In my most recent post there was a pic of our make-shift frost cover. Sylvia and I had fashioned it with a garden tripod and a blue tarp. On seeing the image our son, Scott, thought of the line from Shakespeare’s play, Richard the Third. He quoted it this way, “Now is the winter of our discount tent.” He’s a clever one.
We had hoped to keep that jalapeño plant alive beyond that first frost. The next day, I removed the tarp to inspect for potential damage.
Sylvia went out and harvested the last 43 peppers from that plant. We estimate about 200 jalapeños from that single plant. It was the most prolific of the four plants we grew this year.
We missed our goal of November 20 by one week. Still, we were happy for the extended season. (First frost here is usually October 20.)
Ode to Fall’s Finish
The fall has fallen
The leaves now litter the ground
Prepared for winter
While Earth is ready for winter, I have a few more tasks to complete. I should be ready on time.
We experienced our first frost of the season last night. It was a hard one too. What’s a body to do? How about pitch a tent in the garden?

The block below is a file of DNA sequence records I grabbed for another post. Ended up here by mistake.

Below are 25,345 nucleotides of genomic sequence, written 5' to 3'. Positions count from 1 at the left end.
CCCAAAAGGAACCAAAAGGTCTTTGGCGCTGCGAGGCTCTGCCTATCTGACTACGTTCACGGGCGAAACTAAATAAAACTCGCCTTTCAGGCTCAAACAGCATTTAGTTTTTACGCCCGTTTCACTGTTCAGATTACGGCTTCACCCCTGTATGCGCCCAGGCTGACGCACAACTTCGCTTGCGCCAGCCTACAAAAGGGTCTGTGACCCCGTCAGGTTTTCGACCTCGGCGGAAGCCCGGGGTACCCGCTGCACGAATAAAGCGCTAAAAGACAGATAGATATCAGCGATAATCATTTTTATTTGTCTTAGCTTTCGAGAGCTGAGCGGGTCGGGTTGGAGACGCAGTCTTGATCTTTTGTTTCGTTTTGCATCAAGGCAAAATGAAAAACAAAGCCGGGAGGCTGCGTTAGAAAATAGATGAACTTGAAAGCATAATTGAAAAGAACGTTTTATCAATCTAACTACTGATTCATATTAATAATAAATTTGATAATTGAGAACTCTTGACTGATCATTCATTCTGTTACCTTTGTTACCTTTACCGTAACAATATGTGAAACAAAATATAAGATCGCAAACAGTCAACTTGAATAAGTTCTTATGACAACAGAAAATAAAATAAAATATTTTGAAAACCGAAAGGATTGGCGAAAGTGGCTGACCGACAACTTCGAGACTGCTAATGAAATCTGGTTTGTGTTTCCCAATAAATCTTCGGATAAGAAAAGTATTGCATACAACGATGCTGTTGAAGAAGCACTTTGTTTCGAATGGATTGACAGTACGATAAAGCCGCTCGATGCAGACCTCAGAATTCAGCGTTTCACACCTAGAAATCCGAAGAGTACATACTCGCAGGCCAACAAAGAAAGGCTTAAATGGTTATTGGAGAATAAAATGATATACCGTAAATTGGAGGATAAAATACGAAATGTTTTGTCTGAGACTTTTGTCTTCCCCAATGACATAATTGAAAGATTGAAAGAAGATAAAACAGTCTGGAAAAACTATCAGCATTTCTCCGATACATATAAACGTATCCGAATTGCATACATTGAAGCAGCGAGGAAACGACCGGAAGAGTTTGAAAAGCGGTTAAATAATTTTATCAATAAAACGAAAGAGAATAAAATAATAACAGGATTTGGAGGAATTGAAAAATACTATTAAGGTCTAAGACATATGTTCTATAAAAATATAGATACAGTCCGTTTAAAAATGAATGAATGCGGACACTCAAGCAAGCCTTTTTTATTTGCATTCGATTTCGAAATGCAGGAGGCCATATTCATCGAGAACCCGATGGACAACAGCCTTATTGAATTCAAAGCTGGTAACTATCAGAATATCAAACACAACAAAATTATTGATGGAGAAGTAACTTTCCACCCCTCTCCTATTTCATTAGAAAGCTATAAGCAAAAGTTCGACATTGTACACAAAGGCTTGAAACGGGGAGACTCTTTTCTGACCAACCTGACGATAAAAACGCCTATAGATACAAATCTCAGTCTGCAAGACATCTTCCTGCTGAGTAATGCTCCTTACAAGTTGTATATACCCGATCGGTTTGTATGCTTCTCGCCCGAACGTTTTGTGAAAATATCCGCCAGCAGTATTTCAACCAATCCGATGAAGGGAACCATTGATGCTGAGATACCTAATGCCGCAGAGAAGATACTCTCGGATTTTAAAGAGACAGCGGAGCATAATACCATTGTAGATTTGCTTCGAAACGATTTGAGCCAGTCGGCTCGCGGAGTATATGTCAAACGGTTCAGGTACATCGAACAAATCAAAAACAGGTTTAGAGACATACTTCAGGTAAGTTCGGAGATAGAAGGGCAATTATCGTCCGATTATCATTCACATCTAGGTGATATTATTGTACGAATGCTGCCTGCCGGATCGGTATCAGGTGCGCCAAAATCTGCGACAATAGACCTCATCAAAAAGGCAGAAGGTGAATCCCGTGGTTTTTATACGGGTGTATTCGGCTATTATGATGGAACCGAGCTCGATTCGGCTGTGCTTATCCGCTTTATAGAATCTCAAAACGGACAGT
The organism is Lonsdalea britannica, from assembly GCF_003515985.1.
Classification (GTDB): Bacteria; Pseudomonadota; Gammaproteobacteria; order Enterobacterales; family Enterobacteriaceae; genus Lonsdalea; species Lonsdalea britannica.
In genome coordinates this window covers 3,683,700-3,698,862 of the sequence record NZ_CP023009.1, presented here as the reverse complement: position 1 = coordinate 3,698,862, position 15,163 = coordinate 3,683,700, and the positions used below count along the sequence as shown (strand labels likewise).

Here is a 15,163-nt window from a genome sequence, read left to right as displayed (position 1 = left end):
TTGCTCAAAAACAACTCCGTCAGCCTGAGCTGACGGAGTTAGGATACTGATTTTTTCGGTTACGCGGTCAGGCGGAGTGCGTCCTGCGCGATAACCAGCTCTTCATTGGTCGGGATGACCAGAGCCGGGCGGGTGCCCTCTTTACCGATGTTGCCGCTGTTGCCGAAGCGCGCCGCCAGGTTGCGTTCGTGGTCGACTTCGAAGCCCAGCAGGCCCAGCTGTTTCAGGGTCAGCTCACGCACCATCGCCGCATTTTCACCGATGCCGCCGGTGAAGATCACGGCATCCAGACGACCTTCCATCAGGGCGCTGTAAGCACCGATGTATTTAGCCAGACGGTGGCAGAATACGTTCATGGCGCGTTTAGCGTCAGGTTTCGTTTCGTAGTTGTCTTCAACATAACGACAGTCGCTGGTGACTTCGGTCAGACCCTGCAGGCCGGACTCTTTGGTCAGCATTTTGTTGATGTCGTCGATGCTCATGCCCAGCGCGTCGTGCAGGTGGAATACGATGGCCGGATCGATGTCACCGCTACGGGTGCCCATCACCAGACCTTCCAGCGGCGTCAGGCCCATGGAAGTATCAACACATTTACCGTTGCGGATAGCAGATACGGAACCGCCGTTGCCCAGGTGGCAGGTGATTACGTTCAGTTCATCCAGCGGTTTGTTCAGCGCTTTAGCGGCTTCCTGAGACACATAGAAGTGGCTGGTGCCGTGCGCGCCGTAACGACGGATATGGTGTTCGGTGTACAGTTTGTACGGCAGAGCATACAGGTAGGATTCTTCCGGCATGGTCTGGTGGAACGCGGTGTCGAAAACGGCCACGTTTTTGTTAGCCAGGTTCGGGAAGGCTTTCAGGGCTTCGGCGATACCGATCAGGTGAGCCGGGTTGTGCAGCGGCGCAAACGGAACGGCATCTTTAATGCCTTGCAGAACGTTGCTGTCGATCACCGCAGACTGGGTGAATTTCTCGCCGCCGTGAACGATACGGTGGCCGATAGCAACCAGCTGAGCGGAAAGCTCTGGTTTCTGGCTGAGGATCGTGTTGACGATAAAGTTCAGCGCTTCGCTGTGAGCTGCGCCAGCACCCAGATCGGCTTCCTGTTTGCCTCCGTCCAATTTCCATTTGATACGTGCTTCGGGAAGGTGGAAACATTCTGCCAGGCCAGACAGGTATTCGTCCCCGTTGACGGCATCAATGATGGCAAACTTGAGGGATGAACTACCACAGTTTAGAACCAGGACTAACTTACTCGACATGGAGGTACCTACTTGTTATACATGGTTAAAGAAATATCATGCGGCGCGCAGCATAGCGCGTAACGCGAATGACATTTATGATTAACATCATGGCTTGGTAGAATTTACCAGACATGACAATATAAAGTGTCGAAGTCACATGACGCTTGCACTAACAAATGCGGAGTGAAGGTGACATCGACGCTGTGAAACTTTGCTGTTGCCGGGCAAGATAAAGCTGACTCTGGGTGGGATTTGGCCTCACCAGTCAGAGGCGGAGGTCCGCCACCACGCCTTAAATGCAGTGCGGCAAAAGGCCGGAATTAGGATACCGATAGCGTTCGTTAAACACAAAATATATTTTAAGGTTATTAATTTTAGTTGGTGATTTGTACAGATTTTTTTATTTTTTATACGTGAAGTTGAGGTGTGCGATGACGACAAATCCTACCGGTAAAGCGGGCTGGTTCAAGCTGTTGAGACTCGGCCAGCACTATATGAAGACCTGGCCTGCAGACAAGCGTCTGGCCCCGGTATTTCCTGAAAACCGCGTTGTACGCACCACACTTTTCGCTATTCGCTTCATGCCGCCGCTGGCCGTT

That’s what Sylvia and I did last evening as the sun was setting. Call it a science experiment. We are trying to keep our jalapeño plant alive until November 20. (Typical first frost date for this area is October 20.)
We’ll see how our pepper plant survived when the tent is gone. For my part, faith and hope continue . . .
A week ago, I posted a picture of a bucket full of jalapeños that Sylvia had picked. There is still one plant in the garden that is bearing jalapeños. Today, I captured this image to show that we will be harvesting peppers in November. Can you believe it?
We have preserved what we don’t eat fresh by dehydrating and freezing. Sylvia just brought home the supplies so we can prepare poppers and put them in the freezer. (For poppers, she removes the pepper core, stuffs it with cream cheese and cheddar and wraps in bacon.) That way when we have a desire for poppers, we can take them from the freezer and pop them into the oven. At least that’s our theory.